“I come now to declare and prove my minor, in which I shall show, that the late Louis duke of Orleans was devoured with covetousness of vain honours and worldly riches: that to obtain for himself and his family the kingdom and crown of France, by depriving our king of them, he studied all sorts of sorcery and witchcraft, and practised various means of destroying the person of the king, our sovereign lord, and his children. So greatly had ambition and covetousness, and the temptation of the hellish adversary, possessed themselves of him, that, as a tyrant to his king and liege lord, he committed the crime of divine and human high treason, in every manner and degree noticed in my major; that is to say, in the first, second, third, and fourth degrees. In regard to the divine high treason, as that concerns the Sovereign Judge in the heavens, I shall not lay any great stress upon this article, but shall touch upon it incidentally, when I speak of human high treason. I shall therefore enumerate, article by article, how he has committed human high treason in the four degrees above stated, and shall consequently divide my minor into four heads. “Respecting the first charge I make, of his having committed high treason in the first degree, that is, when the offence has been done directly against the person of the kingit may be done two ways: the first by imagining and practising the death and destruction of the prince, his sovereign lord, which may be divided into several heads, but I shall content myself with three. “The first by practising the death of the prince by sorcery, charms, and witchcraft; the second, by poisons, venoms, and intoxication; the third, by killing or causing the prince to be killed by arms, water, fire, and other violent injections. “That he is guilty of the first charge I prove thus: To cause the king our lord to die of a disorder so languishing, and so slow, that no one should divine the cause of it, by dint of money, he bribed four persons, one of whom was an apostate monk, the others, a knight, an esquire, and a varlet, to whom he gave his own sword, his dagger, and a ring, for them to consecrate to, or, more properly speaking, to make use of, in the name of the devils. As such-like sorceries can only be performed in solitude, and far from the world, these persons took up their abode for many days in the tower of Mont-Jay, near Laigny-sur-Marne. The aforesaid apostate monk, who was the principal in this diabolical work, made there several invocations to the devil, and at different times, the whole of which took place between Easter and Ascension-day; and one grand invocation on a Sunday, very early and before sun-rise, on a mountain near to the tower of Mont-jay. “The monk performed many superstitious acts near a bush, with invocations to the devil; and while doing these, he stripped himself naked to his shirt, and kneeled down: he then stuck the points of the sword and dagger into the ground, and placed the ring near them. Having uttered many invocations to the devils, two of them appeared to him, in the shape of two men, clothed in brownish green, one of whom was called Hermias, and the other Estramain. He paid them such honours and reverence as were due to God our Saviour, after which he withdrew behind the bush. The devil who had come for the ring took it and vanished; but he who was come for the sword and dagger remained,—but afterwards, having seized them, he also vanished. The monk, shortly after, came to where the devils had been, and found the sword and dagger lying flat on the ground, the sword having the point broken, but he saw the point among some powder, where the devil had laid it. Having waited for half an hour, the other devil returned, and gave him the ring, which to the sight was of the colour of red, nearly scarlet, and said to him, ‘Thou wilt put it into the mouth of a dead man, in the manner thou knowest, and then he vanished. The monk obeyed his instructions, thinking to burn the king our lord, but through the providence of God, and the aid of those most excellent ladies the duchesses of Berry and Burgundy, who were present, he escaped. “I shall next show that the duke of Orleans was guilty of the crime of high treason in the first degree, by the alliances he contracted contrary to the interest of the king and kingdom. It is a fact, that when the king our lord and king Richard of England were firmly united in friendship, by the marriage of Richard with the eldest princess of France, king Richard would, at any risk, speak to the king our lord respecting his health; and when they were together, he told him, that the infirmity he was subject to was caused by means used by the dukes of Orleans and of Milan, and entreated him, by the love of God, to be on his guard against them. The king, after this conversation, conceived so great a hatred against the duke of Milan, and not without cause, that the herald who bore his arms dared not appear in his presence. When this came to the ears of the duke of Orleans, he took a mortal dislike to king Richard, and inquired who was the greatest enemy he had in this world. He soon learnt that it was Henry of Lancaster, to whom he made advances, and at length concluded an alliance with him, in order to destroy the king, and to strengthen himself as much as possible, to arrive at his damnable ends. “The duke of Orleans and Henry of Lancaster agreed mutually to labour and assist each other to accomplish the deaths of the two kings, that they might obtain the crowns of France and England—that of France for Louis d’Orleans, and that of England for Henry of Lancaster. Henry succeeded in his attempt, but, thank God the duke of Orleans has failed. And to confirm the truth of this alliance, the duke of Orleans has ever been favourable to the English, and has assisted Henry with all his power, and particularly in regard to the siege of the castle of Bordes, when he sent to the garrison not to surrender it to the French, for that he would hinder the success of the siege, and afford them sufficient succour when there should be need of it. He also prevented many expeditions from taking place, which were intended against the English. “Thus he proved himself a tyrant and disloyal to his prince and to the welfare of the kingdom, and committed high treason of the first degree, in a second manner. In confirmation of this, a fact has just struck me which I will relate to you. At the time when king Richard was a prisoner, and it was the intention of Henry to have him put to death, some of the English lords said to him, that great danger might ensue from the indignation of the French. Henry replied, they need not have any fears on that head, for he had a powerful friend in France, to whom he had allied himself, namely, the duke of Orleans, brother to the king, who would not, for any attempt that might be made on king Richard, suffer the French to attack the English ; and to convince them, he made them read the letters that had passed, and the articles of the treaty concluded between them. It appears then, that the duke of Orleans has, in various ways, committed high treason of the first degree. I shall now finish this article of my minor, although there be many other very horrible crimes perpetrated by the duke of Orleans of the first degree of high treason, which my lord of Burgundy reserves to charge him with at a proper opportunity, should there be a necessity for it. “I proceed to the second article of my minor, wherein I shall charge the duke of Orleans with being guilty of the crime of high treason, not only in the first, but also in the second degree, which consists in offending the king in the person of the queen his wife. It is a fact, that about four years after the king was attacked by his unfortunate disorder, the profligate duke of Orleans never ceased imagining how he could succeed in his wicked and damnable designs, and thought that if he could prevail on the queen to quit the kingdom with her children, he would the more readily obtain his object. With this intent, he falsely informed her, that the king was very indignant against her, and advised her, as she regarded her own life and the lives of her children, to quit the presence of the king and to leave the country. He offered to conduct her and them to the duchy of Luxembourg (thinking that when there he could do with them as he pleased), and promised the queen that he would there safely guard her and her children. He added, that should the king recover from his frenzy, and should he perceive that he was no longer angry with her, and that she might safely return, which he engaged to urge to the king with all his power, he would re-conduct her and her children to his majesty. And in case the king should not have changed his opinion concerning her, he would maintain her according to her rank in the duchy of Luxembourg, were any of the nobles, or even the king or others, to visit her. The better to colour his wicked designs, he gave the queen to understand that this project must be kept secret, and executed with much caution, lest she and her family should be stopped on the road to Luxembourg. He advised her to undertake a pilgrimage with her children to St. Fiacre, and thence to Our Lady at Liesse, whence he would escort her to Luxembourg, and give her such an establishment as should be suitable for her and her children's rank, until the present dispositions of the king should be changed. He frequently pressed the queen on this subject, using nearly the words I have related, all tending to put the queen and her children in his power to do with them as he pleased. They certainly were in great danger; and it would have increased, if some worthy persons, real friends to the queen, had not informed her that all she had heard was false, which made her alter her intentions the moment she discovered the wicked and damnable designs of the duke of Orleans. She determined, in consequence, not to undertake this journey.—Thus concludes the second article of my minor, which plainly proves the late duke of Orleans guilty of high treason against the person of the queen of France. “I shall now show, that the duke of Orleans has been guilty of high treason in the third degree, by three different crimes: the first, by poisons and intoxications; the second, by fallacious deceptions; the third, by his false representations to the pope. - * “In regard to my first charge, I declare the late duke of Orleans guilty of intending the death of the late dauphin by means of a poisoned apple which was given to a child, with orders to offer it to my lord the late dauphin, and to none other, which was done. It chanced as he was carrying this apple, he passed through the gardens of the hotel de St. Pol, where he met the nurse to the children of the duke of Orleans, carrying one of them in her ams. The apple seemed so beautiful that she bade the child give it to her, that she might present it to the infant she was carrying, but he said he would not give it to any one but my lord the dauphin. Seeing the boy so obstinate, the nurse took the apple from him by force and gave it her child to eat, who soon after fell sick and died. I here ask one question. This innocent died of the poisoned apple: ought the boy who brought it, or the nurse who gave it the child, be punished ? I reply, No, neither of them ; but the crime must be attributed to those who poisoned it, or caused it to be carried. “In regard to my second charge, of fallacious deceptions, I have already touched upon them, in his treacherous conduct and advice to the queen, to quit the kingdom for the duchy of Luxembourg. . “As to my third charge, it is well known that the duke of Orleans, persevering in his wicked designs, has personally, and by ambassadors, often practised with the pope to deprive the king of his crown and kingdom. To succeed in this damnable conspiracy, he falsely and wickedly charged the king with crimes affecting his royal progeny, which he gave the pope to understand were such as required him to declare the king and his posterity unworthy to hold or succeed to the crown of France. He also requested the pope to grant absolution to all who should act contrary to the oath of fidelity they had been constrained to take to the king, and to declare the next of his blood the successor to the crown and government of France. The better to secure the pope in his interests, he has always favoured and supported him by divers ways, as is apparent from his conduct, in the cession and restitution of the monies from the hospital of Toulouse. “Thus the third article of my minor is made clear, notwithstanding there are very many other horrible crimes of high treason in the third degree, committed by the late duke of Orleans, unnoticed, which my lord of Burgundy has reserved to himself, to bring forward or not as he may see occasion. “I now come to the fourth article of my minor, which is, that the late duke of Orleans has been guilty of high treason in the fourth degree, namely, of offending against the public welfare. “Although I have before noticed his alliance with the enemies of the realm, which is acting positively against the public good, I shall show how he has otherwise committed this crime. In the first place, by keeping men-at-arms in different parts of the realm, who did nothing but plunder the people, rob all travellers, and force women. He moreover placed their captains in the strongest castles, and at all the passes, bridges and fords of rivers, the better to succeed in his wicked designs, namely, the usurpation of the government. Secondly, He has imposed intolerable taxes on the subjects of the realm, pretending they were for the carrying on the war against the enemy, but giving from their amount large sums to the ill-wishers to the kingdom, to induce them to become his allies, and support him in his attempt to seize the crown. “Thus it appears that I have proved the duke of Orleans guilty of high treason in the fourth degree. There are beside many other facts more wicked and criminal than I have stated; but my lord of Burgundy has reserved them with others, to bring forward, if it be necessary, more strongly to convict the duke of Orleans of having had the design of compassing the king's death, and the deaths of his royal family, that he might obtain the crown. “Now, if my hearers will unite my minor with my major, it will clearly follow, that my lord of Burgundy is not deserving of any blame whatever for what has happened to the criminal duke of Orleans; nor ought the king our lord to be dissatisfied with him, but, on the contrary, he should be pleased with what he had done, and requite him for it in three ways, -namely, in love, honour, and riches, after the example of the rewards given to my lord the archangel St. Michael, and to the valiant man Phineas, which I have already mentioned in my major. According to my plain understanding, I think our lord and king ought to declare his attachment to my aforesaid lord of Burgundy, and publish his good fame both within and without the kingdom, by his letters patent, in the manner of epistles or otherwise; and God grant it may be so done, “Qui est benedictus in secula seculorum. Amen".’” After master John Petit had finished his harangue, he requested of the duke of Burgundy that he would vouch for all he had said, which the duke granted, and avowed the whole of what master John Petit had laid to the charge of the late duke of Orleans, in the presence of the dauphin, who represented the person of the king, and all the other princes and lords before particularised. The orator, after this, declared that the duke of Burgundy had reserved some charges of a deeper nature to lay before the king personally, when a proper occasion should offer. The assembly now broke up, and the princes and lords retired to their different hotels. The duke of Burgundy was escorted to his hôtel d'Artois by a large body of men-at-arms and archers. There were great murmurings in Paris among all ranks, for the assembly had been open to all, respecting the charges made against the late duke of Orleans, and various were the opinions concerning them. Those attached to the Orleans party declared they were all false, whilst the Burgundians maintained the contrary. Shortly afterward, queen Isabella of France, apprehensive of consequences to herself and children, set out from Paris with her son the duke of Aquitaine and the others, accompanied by Louis duke of Bavaria, her brother, and fixed her residence in the castle of Melun. The king, who had been very ill of his disorder for some time, now recovered : the duke of Burgundy waited on him, and was not only reconciled but obtained letters sealed with tho king's seal and signed with his own hand, by which he was pardoned for what had lately happened to the duke of Orleans, to the astonishment of many great lords and wise men, but at this moment it could not be otherwise.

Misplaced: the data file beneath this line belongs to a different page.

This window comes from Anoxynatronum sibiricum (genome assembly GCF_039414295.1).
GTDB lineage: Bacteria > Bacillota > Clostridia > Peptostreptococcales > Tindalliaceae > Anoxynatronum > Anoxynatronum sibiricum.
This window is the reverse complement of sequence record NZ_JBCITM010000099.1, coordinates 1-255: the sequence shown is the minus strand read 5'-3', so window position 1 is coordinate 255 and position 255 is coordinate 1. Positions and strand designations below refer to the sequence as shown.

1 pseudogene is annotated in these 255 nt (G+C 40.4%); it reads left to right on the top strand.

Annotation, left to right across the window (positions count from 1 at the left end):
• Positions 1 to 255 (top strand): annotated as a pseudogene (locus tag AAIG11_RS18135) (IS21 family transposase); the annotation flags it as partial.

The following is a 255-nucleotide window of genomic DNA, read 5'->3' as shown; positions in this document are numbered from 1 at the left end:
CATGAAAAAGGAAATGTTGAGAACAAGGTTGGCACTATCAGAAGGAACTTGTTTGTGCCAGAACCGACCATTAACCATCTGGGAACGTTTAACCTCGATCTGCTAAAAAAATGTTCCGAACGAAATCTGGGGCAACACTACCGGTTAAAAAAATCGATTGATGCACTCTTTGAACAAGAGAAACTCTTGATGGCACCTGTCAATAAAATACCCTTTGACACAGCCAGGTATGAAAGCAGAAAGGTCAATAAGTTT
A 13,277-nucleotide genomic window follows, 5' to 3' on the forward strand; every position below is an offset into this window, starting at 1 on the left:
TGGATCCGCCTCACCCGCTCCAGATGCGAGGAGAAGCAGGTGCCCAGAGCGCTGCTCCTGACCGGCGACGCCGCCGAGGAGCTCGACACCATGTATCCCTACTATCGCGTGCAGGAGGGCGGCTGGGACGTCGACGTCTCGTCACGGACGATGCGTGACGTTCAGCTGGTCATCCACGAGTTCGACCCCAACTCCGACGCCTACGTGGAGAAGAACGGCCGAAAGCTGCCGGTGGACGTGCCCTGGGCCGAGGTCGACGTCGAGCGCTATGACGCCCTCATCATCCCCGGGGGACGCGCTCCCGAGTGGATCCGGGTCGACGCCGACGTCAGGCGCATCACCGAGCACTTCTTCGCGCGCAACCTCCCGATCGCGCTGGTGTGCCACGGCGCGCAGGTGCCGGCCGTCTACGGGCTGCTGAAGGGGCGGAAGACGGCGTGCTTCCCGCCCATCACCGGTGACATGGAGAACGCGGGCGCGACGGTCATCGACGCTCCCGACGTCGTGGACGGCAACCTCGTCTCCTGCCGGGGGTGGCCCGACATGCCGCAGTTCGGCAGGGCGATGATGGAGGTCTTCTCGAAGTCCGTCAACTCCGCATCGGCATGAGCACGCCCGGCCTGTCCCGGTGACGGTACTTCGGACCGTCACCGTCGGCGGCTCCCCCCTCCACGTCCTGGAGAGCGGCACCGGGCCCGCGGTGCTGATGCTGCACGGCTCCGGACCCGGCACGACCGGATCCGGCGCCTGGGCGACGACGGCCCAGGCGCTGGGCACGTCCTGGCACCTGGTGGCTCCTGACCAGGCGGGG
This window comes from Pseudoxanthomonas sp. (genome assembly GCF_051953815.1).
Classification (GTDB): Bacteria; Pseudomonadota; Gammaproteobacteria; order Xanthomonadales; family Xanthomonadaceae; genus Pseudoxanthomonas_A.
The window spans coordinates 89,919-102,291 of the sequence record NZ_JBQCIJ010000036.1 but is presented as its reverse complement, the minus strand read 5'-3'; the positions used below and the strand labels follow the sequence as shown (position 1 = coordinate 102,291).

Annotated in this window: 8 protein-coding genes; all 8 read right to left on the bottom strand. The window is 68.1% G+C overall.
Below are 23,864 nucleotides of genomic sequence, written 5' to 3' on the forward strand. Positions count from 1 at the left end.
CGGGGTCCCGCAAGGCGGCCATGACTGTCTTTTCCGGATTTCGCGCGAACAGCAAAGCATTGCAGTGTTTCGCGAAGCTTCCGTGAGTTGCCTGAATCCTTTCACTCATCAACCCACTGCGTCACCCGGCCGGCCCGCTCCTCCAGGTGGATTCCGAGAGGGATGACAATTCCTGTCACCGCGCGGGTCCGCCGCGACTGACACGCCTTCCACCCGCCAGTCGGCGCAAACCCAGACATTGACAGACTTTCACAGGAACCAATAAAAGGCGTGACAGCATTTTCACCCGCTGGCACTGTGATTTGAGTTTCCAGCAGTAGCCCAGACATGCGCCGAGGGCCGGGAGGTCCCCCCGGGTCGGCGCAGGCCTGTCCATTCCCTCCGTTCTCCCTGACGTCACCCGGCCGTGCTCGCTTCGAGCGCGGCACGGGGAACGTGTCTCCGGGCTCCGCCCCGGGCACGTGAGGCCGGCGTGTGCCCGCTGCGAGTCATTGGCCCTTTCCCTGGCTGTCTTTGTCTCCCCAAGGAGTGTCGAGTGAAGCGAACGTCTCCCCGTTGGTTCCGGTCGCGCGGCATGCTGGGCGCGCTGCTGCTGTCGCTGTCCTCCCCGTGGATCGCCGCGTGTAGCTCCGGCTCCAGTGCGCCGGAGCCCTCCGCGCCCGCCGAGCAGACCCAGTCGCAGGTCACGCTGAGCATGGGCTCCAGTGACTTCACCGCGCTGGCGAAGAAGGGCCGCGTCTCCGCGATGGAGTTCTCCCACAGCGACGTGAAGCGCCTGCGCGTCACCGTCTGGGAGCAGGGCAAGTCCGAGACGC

CHAPTER XL.--THE KING OF FRANCE SENDS A SOLEMN EMBASSY TO THE POPE.-The ANSWER THEY RECEIVE.--THE POPE ExCOMMUNICATES THE king AND HIS ADHERENTS.

ABOUT this period, some persons came to the king and the lords then at Paris, to inform them, that the pope and his rival would neither of them resign the popedom, as they had promised in the city of Savona, but by various deceitful means kept up the schism that had so long hurt the true interests of the church. The king, in consequence, wrote letters to the pope, and sent them by Jean de Château-morant and Jean de Coursen, knights, his ambassadors, to declare, that if peace were not firmly established throughout the Christian church by Ascension-day next ensuing, he himself and the clergy, nobles and people of his realm and of Dauphiny, would no longer obey him or his adversary. Pope Benedict was not well pleased with the contents of these letters, nor with the embassy, although he dissembled with the ambassadors. He made them a short answer, saying he would speedily reply to the letters they had brought, after which they took leave of him and returned to Paris, to make the king and council acquainted with all that had passed. It was not long before a messenger from the pope arrived at Paris, who went to the hôtel de St. Pol, and, understanding the king was in his oratory at the commencement of the mass, proceeded thither, and presenting the king with an apostolical letter, instantly departed.

When mass was over, the king caused the letter to be opened, and deliberately read, by which he learnt that he himself and all his subjects were excommunicated. Search was instantly made in Paris after the person who had brought this excommunication, but in vain, for he had quitted the city as secretly and suddenly as he could. The king and his

* This is one of the most extraordinary pieces of special pleading on record. Its effect was most mischievous, and as we shall see hereafter, the duke of Burgundy, “Jean sans peur,” himself fell a victim to the murderous creed broached by his own advocatc. Jean Petit was undoubtedly a man of considerable attainments, and in his capacity of WOL. i.

professor of theology in the university of Paris, he had obtained great reputation. His conduct on this occasion was reprobated by all his fellow collegians; and notwithstanding all the support of the duke of Burgundy, he could not endure the reproaches heaped upon him, but retiring to Hesdin, died there in 1411.-Ed.